Martin Luther King, Jr.’s life and legacy have come to symbolize the power of non-violence to overcome repression and inequality. Since his untimely death at the hands of an assassin in 1968, the moniker “MLK” is now rarely separated from others who died for the cause of freedom; JFK, RFK, Lincoln, Gandhi. But there is a growing concern among many Americans that the US holiday honoring MLK, once thought of as a “day on” to be used by younger generations to continue the fight for equality and justice is now being seen as little more than a “day off” from work. On Sunday members of the Zion Baptist Church in Berryville, Virginia took a step forward in reversing that trend.
Zion Baptist Church pastor Delbert Hicks, along with three other speakers, participated in a panel discussion after Sunday afternoon’s church service honoring Dr. King, to address many painful topics that continue to plague the African American community more than forty years after passage of America’s historic Civil Rights legislation.
“Dr. King dreamt of a time when the oppressed would have an opportunity to fulfill their dreams” Hicks told the many community members, both black and white who packed Zion Baptist’s small sanctuary. “Because of his sacrifice the dream is now a reality for many people. We still have more to do but people need to stop looking at the negative and begin seeing the positive.”
In addition to Hicks, panel members included Dr. James Bryant, A former history professor at Shenandoah University, Cynthia Butler, a human relations specialist and NAACP officer, and Ray Crawford, Jr., a staff member at the Department of Education and a published author.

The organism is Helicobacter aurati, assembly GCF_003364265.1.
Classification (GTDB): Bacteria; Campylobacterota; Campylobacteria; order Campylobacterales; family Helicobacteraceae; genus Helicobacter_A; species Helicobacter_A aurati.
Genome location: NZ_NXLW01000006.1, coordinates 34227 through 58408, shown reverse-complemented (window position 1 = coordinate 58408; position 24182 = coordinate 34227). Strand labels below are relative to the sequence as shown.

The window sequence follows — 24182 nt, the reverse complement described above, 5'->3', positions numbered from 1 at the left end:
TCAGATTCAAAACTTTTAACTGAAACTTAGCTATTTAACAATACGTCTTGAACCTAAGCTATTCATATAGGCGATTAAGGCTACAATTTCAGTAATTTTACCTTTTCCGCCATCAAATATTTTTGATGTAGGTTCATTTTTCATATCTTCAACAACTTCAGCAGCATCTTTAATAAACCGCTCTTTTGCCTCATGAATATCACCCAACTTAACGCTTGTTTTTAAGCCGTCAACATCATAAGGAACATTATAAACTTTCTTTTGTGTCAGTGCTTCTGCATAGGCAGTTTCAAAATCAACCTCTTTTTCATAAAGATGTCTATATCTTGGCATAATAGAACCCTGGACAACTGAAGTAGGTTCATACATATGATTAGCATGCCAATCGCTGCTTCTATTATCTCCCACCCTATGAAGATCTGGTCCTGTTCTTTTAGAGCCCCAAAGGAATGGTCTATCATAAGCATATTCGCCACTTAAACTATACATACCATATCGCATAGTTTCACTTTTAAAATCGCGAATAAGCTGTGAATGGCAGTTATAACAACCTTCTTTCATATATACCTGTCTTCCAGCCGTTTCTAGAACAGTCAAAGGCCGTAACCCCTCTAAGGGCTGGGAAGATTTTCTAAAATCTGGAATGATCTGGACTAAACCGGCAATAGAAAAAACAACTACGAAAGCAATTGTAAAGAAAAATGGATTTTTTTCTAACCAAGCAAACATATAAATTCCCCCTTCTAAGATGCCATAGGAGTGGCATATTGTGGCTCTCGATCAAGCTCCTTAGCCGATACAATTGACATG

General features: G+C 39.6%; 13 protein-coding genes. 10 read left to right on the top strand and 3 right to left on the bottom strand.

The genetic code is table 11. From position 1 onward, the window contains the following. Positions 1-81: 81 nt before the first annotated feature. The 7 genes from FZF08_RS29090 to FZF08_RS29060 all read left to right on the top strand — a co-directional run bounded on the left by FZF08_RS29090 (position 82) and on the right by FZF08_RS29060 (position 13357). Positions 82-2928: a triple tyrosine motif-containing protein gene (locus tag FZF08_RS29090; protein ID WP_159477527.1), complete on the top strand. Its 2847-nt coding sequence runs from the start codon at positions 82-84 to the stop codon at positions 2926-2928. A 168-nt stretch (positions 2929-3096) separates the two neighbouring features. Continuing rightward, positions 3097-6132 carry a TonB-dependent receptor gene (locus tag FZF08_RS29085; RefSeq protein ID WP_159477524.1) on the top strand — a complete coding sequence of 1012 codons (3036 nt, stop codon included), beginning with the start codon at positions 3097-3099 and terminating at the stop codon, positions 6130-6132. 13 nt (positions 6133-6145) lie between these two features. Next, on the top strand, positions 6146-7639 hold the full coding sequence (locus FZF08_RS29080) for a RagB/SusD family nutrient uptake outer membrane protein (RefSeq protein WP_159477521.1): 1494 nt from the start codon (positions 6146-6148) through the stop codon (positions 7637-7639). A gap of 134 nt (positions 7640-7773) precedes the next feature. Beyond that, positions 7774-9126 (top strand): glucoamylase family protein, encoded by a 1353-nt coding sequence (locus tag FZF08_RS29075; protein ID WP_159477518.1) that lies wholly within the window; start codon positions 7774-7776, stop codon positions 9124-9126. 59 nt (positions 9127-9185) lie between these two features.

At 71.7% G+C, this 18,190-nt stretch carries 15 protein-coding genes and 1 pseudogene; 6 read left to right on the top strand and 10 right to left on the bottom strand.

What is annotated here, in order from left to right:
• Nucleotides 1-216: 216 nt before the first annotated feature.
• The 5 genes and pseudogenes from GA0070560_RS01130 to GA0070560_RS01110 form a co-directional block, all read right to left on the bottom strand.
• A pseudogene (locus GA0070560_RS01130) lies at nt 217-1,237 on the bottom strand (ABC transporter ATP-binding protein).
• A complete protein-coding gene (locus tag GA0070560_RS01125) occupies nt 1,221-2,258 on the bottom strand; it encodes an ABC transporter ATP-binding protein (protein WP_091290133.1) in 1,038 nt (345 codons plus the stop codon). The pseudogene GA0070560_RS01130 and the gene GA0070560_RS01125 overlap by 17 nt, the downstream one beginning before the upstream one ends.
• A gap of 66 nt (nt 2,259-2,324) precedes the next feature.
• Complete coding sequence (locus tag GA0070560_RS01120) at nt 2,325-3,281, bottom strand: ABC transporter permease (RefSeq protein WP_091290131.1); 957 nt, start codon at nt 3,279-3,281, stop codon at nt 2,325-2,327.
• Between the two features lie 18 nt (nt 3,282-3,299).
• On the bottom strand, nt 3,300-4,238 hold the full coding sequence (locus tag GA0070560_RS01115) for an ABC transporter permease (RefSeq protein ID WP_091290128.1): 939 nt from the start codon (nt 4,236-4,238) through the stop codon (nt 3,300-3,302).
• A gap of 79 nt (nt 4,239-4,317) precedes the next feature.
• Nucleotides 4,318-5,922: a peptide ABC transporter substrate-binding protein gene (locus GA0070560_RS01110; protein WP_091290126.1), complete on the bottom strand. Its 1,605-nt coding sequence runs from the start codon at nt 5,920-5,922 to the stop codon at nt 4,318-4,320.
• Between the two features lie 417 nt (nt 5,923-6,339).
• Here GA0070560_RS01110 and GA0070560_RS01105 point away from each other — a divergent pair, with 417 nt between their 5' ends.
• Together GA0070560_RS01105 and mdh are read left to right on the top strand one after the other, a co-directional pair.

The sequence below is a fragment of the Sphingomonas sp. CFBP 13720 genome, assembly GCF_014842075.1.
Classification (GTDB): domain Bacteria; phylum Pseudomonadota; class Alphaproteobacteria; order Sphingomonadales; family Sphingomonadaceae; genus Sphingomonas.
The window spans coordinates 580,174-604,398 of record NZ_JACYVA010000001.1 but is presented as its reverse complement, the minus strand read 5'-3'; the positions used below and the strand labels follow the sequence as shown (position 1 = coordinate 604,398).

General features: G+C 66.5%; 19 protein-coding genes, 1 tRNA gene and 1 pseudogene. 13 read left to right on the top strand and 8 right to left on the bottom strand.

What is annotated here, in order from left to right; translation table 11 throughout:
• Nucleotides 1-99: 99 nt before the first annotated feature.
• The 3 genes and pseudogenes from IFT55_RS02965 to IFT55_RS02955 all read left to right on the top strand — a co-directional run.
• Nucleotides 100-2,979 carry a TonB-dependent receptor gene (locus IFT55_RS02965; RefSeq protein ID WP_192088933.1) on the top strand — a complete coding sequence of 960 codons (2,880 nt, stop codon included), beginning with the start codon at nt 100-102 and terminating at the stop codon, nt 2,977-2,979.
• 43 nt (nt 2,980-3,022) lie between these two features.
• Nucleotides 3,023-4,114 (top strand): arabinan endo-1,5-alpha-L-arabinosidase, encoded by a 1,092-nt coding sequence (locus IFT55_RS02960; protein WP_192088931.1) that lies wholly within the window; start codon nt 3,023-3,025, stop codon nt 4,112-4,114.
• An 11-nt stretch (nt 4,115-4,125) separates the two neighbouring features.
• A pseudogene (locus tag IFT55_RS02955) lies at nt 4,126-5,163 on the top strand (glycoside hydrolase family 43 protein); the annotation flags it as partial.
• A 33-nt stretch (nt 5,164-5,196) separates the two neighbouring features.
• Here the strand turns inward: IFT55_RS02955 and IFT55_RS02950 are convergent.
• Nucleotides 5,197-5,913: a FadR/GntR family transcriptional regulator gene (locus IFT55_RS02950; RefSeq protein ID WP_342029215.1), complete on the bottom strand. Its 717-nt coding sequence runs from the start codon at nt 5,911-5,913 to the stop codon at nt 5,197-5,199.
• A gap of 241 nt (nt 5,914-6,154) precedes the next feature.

The panel faced tough questions about teen pregnancy, HIV, low education scores and unemployment from the panel’s moderator, LaVarn Gordon. For instance, Gordon asked the panel why education achievement was significantly lower for black students than other racial segments.
The panelists were equally forthright in their replies.
“If you’re not subsidizing your child’s education at home nothing else is going to help very much” said Ray Crawford. “We need to do much more to foster learning at home. As parents, we also have to attend PTA meetings in order to understand what’s going on in the classroom.”
“Education is the civil rights issue of the 21st century” said Cynthia Butler in answer to the same question and urged accountability on a local level. “I believe that in order for this country to survive we have to educate all of our children.”
Reverend Hicks agreed.
“”Without knowledge the people will perish” Hicks said quoting scripture. “The lack of education is allowing our children to die without ever knowing that they can fully live.”
On the topic of re-integration or incarcerated African Americans back into the community Butler was blunt in encouraging local communities to take a more prominent role and more personal risk.
“There’s no such thing as not-in-my-backyard for the African American community” Butler said. “If we reject these people in our own community then just where will they go?”
Butler, the only female panel member, was especially passionate about preventing teen pregnancy.
“Women, how you carry yourself is so important” Butler said. “Remember that there’s always someone watching you. We need to tell our young women every day ‘You are beautiful, you are smart’. Our young women and our young men also need to know that we value them.”